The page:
…but is anyone willing to change?
There’s a saying on Madison Avenue: “The more hands that touch an advertisement, the worse it becomes.”
This is definitely true when it comes to programming radio stations and painting masterpieces.
As consolidation brought new layers of programming management and involvement, content hasn’t gotten better anywhere, but it’s gotten a lot worse almost everywhere.
And why wouldn’t it?
Have you ever seen a masterpiece of art created by committee?
Do you think the ceiling of the Sistine Chapel was the result of focus groups and Senior VP’s of Painting?
Great radio stations are inevitably the result of what one person hears in his or her head.
Every song is measured against what that person hears, every bit, every promotion, every commercial, every voice. The station is a work of art, painted by one person.
And when too many other “programmers” get involved in tweaking that sound, that painting, here and there, the result is inevitably a product that is less than what it could be if left alone.
Look, my business depends on me giving programming advice so why am I saying something that may hurt my own business?
Because it’s true!
And any success I’ve enjoyed consulting some of the best radio stations in the world over the past 20 years has been because I only work with strong programmers. It’s not because I’m so good; it’s because they’re so good.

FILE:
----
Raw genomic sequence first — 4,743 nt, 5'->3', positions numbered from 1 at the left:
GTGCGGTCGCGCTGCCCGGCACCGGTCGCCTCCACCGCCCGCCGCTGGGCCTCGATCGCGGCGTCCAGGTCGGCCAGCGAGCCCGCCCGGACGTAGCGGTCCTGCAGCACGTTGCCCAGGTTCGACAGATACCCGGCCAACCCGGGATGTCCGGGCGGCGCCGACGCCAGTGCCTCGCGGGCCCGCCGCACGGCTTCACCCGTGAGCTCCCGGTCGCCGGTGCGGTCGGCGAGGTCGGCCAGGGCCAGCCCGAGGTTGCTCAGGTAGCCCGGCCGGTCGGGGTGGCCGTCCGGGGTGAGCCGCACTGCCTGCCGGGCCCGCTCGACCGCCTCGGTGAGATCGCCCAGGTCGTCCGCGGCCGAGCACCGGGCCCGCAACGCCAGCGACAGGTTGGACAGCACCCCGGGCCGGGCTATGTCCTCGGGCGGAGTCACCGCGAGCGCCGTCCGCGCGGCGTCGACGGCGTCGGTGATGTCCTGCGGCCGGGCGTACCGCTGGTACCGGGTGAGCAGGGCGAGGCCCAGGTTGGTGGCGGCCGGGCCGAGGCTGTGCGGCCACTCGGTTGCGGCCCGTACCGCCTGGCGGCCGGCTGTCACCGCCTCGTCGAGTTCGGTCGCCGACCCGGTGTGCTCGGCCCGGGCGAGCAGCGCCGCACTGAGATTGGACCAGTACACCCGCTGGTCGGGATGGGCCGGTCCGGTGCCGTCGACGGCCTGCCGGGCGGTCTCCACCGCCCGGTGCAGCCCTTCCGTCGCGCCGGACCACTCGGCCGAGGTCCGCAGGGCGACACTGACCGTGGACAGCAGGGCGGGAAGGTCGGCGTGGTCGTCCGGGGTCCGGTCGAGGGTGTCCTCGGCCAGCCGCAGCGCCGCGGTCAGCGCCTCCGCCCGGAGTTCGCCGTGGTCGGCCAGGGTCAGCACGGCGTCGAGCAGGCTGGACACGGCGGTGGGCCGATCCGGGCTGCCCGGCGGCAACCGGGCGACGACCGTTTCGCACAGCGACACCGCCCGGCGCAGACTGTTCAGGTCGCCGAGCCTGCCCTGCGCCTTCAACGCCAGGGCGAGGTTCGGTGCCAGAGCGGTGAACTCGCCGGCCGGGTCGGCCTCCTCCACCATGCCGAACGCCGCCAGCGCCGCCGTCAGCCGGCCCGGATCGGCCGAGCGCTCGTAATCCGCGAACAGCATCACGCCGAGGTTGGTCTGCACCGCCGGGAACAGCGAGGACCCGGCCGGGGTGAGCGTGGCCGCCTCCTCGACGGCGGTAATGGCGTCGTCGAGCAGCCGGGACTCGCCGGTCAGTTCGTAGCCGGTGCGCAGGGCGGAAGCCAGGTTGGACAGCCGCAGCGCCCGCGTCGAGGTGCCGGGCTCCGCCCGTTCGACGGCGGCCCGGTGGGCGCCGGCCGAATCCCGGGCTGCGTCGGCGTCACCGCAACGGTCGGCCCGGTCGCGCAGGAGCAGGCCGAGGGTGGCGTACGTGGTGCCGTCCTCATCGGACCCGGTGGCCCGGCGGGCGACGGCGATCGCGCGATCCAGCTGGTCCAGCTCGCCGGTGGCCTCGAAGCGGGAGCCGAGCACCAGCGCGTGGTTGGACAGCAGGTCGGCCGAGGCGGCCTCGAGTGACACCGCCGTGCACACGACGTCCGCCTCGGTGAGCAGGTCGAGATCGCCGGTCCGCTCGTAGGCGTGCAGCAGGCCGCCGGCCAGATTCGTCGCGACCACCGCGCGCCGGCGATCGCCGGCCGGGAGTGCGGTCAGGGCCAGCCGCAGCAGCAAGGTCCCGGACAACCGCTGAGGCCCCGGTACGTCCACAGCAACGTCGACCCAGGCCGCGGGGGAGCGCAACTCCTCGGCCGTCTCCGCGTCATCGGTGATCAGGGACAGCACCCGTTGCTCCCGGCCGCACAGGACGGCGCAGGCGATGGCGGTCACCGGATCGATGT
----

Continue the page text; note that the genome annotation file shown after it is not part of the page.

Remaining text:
The best programmers are strong enough to take input from someone not caught up in the politics or rivalries within their company, but not let that input change the sound they hear in their head, unless the change fits and makes the whole sound better.
If your PD does everything your consultant asks him or her to do, the consultant is the PD, whether you acknowledge that or not.
And the problem consolidated radio now faces is that the person giving your PD the advice outranks him on the corporate scale, and has every reason in the world to blame the PD if that advice doesn’t work.
IMHO, everyone in programming above the rank of station PD, should do everything they can to stay away from the frontline programmers. Your job should be to remove obstacles that block success, to reassure corporate higher-ups who know nothing about programming, to deflect pressure from your programmers, and to fight for the tools they need to win.
That means resources for better talent, for web site content, for music and perceptual research, for contesting and promotion that is worth the air time, and for marketing.
If you’re a VP of Programming and one of your stations sounds terrible, find out why. If you need to replace a PD, do it. There are lots of great programmers sitting on the sidelines these days, victims of company politics and rampant insecurity that makes The Peter Principle look like a training manual. I can give you 10 names if you call me right now, every one of them capable of producing a great radio station.
But resist the impulse to dip your paint brush too often into the paint and leave your mark on their Sistine Chapel ceiling.
Hire an artist and let him, or her, do their work.
Your masterpiece depends upon it.